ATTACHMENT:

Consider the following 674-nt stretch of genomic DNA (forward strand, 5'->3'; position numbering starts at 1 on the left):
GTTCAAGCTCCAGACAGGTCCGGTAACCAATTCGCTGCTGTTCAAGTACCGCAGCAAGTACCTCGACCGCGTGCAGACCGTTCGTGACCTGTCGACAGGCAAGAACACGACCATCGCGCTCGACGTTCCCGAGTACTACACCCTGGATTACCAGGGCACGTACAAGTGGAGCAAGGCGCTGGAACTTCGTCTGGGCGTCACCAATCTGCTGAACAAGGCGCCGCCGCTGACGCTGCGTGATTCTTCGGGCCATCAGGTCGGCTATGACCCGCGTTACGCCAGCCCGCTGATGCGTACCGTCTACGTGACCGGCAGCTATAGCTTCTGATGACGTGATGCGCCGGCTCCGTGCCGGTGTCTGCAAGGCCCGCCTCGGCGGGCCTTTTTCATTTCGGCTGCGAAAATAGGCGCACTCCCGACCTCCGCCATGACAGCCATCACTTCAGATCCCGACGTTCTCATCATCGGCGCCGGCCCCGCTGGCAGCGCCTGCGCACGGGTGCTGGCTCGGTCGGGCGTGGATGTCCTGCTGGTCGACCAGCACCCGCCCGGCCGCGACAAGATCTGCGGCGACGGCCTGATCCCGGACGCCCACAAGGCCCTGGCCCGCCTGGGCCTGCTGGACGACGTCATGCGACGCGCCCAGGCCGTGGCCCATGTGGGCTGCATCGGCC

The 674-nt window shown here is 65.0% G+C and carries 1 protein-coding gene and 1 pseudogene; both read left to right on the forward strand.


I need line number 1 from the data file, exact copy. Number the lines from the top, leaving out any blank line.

Consider the following 674-nt stretch of genomic DNA (forward strand, 5'->3'; position numbering starts at 1 on the left):